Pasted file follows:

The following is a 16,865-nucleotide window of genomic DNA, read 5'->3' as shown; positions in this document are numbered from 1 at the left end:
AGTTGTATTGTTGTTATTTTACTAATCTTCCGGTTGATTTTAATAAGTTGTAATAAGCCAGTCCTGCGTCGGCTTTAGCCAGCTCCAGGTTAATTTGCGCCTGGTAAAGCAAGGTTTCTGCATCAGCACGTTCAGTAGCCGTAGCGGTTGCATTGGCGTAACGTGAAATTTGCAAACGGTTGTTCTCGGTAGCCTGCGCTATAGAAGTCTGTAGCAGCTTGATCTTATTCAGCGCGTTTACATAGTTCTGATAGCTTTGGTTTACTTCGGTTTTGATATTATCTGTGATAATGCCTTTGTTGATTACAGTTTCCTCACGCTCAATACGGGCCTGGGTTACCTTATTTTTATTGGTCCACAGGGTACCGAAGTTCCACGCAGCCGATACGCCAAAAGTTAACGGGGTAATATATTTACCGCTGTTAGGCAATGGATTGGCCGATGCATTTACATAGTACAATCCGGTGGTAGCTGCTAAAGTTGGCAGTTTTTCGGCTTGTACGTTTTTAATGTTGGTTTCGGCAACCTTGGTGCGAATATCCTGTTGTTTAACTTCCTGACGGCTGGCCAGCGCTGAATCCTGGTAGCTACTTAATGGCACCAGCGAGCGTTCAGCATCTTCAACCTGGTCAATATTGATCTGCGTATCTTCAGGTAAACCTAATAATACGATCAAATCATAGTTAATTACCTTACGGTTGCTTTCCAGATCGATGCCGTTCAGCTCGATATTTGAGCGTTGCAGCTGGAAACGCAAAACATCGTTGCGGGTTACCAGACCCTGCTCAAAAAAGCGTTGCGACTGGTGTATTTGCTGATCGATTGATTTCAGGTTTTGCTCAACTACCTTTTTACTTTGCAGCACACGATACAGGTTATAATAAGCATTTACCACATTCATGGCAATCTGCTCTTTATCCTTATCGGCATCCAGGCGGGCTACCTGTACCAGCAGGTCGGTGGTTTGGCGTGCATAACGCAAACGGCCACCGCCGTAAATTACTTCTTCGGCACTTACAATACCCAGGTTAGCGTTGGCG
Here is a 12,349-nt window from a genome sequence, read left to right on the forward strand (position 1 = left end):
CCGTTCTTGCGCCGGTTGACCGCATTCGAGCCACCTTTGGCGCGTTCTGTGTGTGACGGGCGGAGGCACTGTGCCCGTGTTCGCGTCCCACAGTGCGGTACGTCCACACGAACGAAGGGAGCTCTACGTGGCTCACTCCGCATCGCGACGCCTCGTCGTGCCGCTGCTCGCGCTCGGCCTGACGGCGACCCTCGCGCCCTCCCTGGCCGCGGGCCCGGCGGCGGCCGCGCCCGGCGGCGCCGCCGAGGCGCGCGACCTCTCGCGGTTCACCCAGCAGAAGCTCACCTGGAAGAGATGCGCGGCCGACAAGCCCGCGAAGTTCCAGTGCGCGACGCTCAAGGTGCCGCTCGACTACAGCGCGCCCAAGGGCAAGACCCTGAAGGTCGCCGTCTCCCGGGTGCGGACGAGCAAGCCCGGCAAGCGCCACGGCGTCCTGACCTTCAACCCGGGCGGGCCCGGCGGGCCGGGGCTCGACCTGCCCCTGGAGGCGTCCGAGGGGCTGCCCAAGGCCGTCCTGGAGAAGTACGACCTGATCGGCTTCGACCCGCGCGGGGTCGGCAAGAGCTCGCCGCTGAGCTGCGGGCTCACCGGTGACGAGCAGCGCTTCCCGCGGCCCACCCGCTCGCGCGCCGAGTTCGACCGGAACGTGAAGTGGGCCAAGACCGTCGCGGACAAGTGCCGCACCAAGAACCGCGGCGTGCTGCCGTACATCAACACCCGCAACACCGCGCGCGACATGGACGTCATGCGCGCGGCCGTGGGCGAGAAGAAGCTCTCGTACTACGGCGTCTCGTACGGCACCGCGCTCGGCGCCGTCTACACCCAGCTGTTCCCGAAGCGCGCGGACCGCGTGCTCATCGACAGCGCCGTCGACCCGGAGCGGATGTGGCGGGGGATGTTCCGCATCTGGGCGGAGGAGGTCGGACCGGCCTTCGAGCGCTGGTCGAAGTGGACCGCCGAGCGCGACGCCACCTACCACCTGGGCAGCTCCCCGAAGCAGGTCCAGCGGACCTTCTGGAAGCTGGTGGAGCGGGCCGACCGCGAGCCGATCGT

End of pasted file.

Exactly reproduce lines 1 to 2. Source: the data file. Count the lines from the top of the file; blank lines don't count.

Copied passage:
The following is a 16,865-nucleotide window of genomic DNA, read 5'->3' as shown; positions in this document are numbered from 1 at the left end:
AGTTGTATTGTTGTTATTTTACTAATCTTCCGGTTGATTTTAATAAGTTGTAATAAGCCAGTCCTGCGTCGGCTTTAGCCAGCTCCAGGTTAATTTGCGCCTGGTAAAGCAAGGTTTCTGCATCAGCACGTTCAGTAGCCGTAGCGGTTGCATTGGCGTAACGTGAAATTTGCAAACGGTTGTTCTCGGTAGCCTGCGCTATAGAAGTCTGTAGCAGCTTGATCTTATTCAGCGCGTTTACATAGTTCTGATAGCTTTGGTTTACTTCGGTTTTGATATTATCTGTGATAATGCCTTTGTTGATTACAGTTTCCTCACGCTCAATACGGGCCTGGGTTACCTTATTTTTATTGGTCCACAGGGTACCGAAGTTCCACGCAGCCGATACGCCAAAAGTTAACGGGGTAATATATTTACCGCTGTTAGGCAATGGATTGGCCGATGCATTTACATAGTACAATCCGGTGGTAGCTGCTAAAGTTGGCAGTTTTTCGGCTTGTACGTTTTTAATGTTGGTTTCGGCAACCTTGGTGCGAATATCCTGTTGTTTAACTTCCTGACGGCTGGCCAGCGCTGAATCCTGGTAGCTACTTAATGGCACCAGCGAGCGTTCAGCATCTTCAACCTGGTCAATATTGATCTGCGTATCTTCAGGTAAACCTAATAATACGATCAAATCATAGTTAATTACCTTACGGTTGCTTTCCAGATCGATGCCGTTCAGCTCGATATTTGAGCGTTGCAGCTGGAAACGCAAAACATCGTTGCGGGTTACCAGACCCTGCTCAAAAAAGCGTTGCGACTGGTGTATTTGCTGATCGATTGATTTCAGGTTTTGCTCAACTACCTTTTTACTTTGCAGCACACGATACAGGTTATAATAAGCATTTACCACATTCATGGCAATCTGCTCTTTATCCTTATCGGCATCCAGGCGGGCTACCTGTACCAGCAGGTCGGTGGTTTGGCGTGCATAACGCAAACGGCCACCGCCGTAAATTACTTCTTCGGCACTTACAATACCCAGGTTAGCGTTGGCG